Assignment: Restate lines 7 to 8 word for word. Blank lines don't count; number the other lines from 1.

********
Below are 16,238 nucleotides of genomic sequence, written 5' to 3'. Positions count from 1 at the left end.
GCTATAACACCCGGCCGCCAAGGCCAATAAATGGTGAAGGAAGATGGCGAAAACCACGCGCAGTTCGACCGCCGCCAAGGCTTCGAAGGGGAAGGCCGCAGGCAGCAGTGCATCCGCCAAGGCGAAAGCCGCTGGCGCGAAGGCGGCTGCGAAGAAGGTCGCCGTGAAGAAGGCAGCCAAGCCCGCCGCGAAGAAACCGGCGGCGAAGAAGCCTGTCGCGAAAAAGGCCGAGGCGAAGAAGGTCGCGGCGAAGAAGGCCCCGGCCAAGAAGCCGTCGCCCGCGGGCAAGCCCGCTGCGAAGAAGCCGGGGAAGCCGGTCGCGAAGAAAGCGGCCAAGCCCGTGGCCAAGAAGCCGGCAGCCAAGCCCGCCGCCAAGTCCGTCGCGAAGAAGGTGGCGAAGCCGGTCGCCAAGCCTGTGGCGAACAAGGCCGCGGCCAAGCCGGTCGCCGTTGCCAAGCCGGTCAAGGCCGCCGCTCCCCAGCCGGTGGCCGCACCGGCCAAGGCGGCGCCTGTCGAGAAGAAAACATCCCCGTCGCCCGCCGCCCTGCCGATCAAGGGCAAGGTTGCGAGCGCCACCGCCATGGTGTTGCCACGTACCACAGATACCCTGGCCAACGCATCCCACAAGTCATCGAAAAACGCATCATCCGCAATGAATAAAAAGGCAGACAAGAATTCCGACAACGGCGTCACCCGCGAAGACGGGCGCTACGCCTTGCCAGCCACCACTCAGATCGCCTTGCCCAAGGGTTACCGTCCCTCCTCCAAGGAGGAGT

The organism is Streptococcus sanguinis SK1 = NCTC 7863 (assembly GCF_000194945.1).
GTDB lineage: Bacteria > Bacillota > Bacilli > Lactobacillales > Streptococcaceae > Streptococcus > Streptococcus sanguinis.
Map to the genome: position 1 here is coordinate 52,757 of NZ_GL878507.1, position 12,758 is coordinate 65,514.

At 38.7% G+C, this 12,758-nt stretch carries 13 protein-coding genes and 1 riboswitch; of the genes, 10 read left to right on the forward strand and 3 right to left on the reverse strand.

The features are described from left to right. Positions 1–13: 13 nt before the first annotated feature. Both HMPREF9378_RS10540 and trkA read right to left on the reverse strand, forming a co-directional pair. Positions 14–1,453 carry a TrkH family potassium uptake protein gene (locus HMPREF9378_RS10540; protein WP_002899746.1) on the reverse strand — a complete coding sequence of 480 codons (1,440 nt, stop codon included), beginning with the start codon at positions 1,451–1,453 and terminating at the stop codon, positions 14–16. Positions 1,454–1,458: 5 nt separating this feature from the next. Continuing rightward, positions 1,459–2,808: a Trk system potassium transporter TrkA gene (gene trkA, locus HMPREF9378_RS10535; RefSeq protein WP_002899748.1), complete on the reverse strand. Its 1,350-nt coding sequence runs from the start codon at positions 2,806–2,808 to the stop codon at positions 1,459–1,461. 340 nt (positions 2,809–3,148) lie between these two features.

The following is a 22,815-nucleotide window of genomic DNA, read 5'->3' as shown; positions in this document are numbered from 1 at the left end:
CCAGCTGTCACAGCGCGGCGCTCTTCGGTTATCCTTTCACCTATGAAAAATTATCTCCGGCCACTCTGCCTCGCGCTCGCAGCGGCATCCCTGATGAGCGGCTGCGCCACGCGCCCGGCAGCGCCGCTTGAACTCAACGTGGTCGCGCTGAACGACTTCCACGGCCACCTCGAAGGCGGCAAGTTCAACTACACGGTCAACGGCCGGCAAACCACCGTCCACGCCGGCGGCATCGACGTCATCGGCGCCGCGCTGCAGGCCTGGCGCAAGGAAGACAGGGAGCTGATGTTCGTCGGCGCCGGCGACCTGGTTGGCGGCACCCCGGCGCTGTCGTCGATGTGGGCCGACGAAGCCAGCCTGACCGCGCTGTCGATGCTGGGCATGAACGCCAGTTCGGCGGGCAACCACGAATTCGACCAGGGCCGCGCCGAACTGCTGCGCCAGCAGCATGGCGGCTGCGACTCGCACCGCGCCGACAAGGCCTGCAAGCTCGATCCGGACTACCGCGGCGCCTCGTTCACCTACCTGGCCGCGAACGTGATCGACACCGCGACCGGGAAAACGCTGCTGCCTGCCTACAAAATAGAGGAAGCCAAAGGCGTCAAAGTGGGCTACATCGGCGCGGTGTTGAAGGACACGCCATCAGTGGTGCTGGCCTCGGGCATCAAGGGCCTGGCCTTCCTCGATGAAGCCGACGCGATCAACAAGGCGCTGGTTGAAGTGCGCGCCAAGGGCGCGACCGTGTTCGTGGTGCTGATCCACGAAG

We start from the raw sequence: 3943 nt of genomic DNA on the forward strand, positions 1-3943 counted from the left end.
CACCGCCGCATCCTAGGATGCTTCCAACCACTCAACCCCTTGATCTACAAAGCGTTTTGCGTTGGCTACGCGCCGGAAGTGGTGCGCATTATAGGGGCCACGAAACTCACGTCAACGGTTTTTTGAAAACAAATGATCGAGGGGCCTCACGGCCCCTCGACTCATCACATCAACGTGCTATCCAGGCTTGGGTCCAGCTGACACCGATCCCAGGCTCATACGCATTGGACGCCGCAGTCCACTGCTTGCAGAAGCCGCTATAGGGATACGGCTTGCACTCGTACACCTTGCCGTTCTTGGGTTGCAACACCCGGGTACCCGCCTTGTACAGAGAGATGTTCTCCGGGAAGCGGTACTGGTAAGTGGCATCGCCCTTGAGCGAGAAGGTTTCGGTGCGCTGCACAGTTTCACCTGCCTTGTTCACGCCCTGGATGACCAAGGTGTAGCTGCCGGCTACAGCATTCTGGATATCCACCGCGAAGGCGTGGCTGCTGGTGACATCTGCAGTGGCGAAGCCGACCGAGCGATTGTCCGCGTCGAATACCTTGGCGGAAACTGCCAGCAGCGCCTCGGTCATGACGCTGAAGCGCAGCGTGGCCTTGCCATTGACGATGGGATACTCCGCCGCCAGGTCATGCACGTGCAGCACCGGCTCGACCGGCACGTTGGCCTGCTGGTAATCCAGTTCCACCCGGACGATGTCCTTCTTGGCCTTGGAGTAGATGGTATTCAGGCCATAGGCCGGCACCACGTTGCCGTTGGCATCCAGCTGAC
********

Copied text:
The features are described from left to right. Positions 1–13: 13 nt before the first annotated feature. Both HMPREF9378_RS10540 and trkA read right to left on the reverse strand, forming a co-directional pair. Positions 14–1,453 carry a TrkH family potassium uptake protein gene (locus HMPREF9378_RS10540; protein WP_002899746.1) on the reverse strand — a complete coding sequence of 480 codons (1,440 nt, stop codon included), beginning with the start codon at positions 1,451–1,453 and terminating at the stop codon, positions 14–16. Positions 1,454–1,458: 5 nt separating this feature from the next. Continuing rightward, positions 1,459–2,808: a Trk system potassium transporter TrkA gene (gene trkA, locus HMPREF9378_RS10535; RefSeq protein WP_002899748.1), complete on the reverse strand. Its 1,350-nt coding sequence runs from the start codon at positions 2,806–2,808 to the stop codon at positions 1,459–1,461. 340 nt (positions 2,809–3,148) lie between these two features.

The following is a 22,815-nucleotide window of genomic DNA, read 5'->3' as shown; positions in this document are numbered from 1 at the left end: